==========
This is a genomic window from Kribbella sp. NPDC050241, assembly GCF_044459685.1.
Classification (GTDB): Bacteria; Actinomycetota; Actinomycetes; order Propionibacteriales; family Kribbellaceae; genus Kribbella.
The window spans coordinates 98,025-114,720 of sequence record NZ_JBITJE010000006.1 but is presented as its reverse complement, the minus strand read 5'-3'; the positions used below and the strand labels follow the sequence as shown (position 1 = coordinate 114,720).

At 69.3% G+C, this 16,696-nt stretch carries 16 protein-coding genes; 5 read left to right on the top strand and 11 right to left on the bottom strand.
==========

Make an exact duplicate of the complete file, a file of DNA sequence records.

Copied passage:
This is a genomic window from Kribbella sp. NPDC050241, assembly GCF_044459685.1.
Classification (GTDB): Bacteria; Actinomycetota; Actinomycetes; order Propionibacteriales; family Kribbellaceae; genus Kribbella.
The window spans coordinates 98,025-114,720 of sequence record NZ_JBITJE010000006.1 but is presented as its reverse complement, the minus strand read 5'-3'; the positions used below and the strand labels follow the sequence as shown (position 1 = coordinate 114,720).

At 69.3% G+C, this 16,696-nt stretch carries 16 protein-coding genes; 5 read left to right on the top strand and 11 right to left on the bottom strand.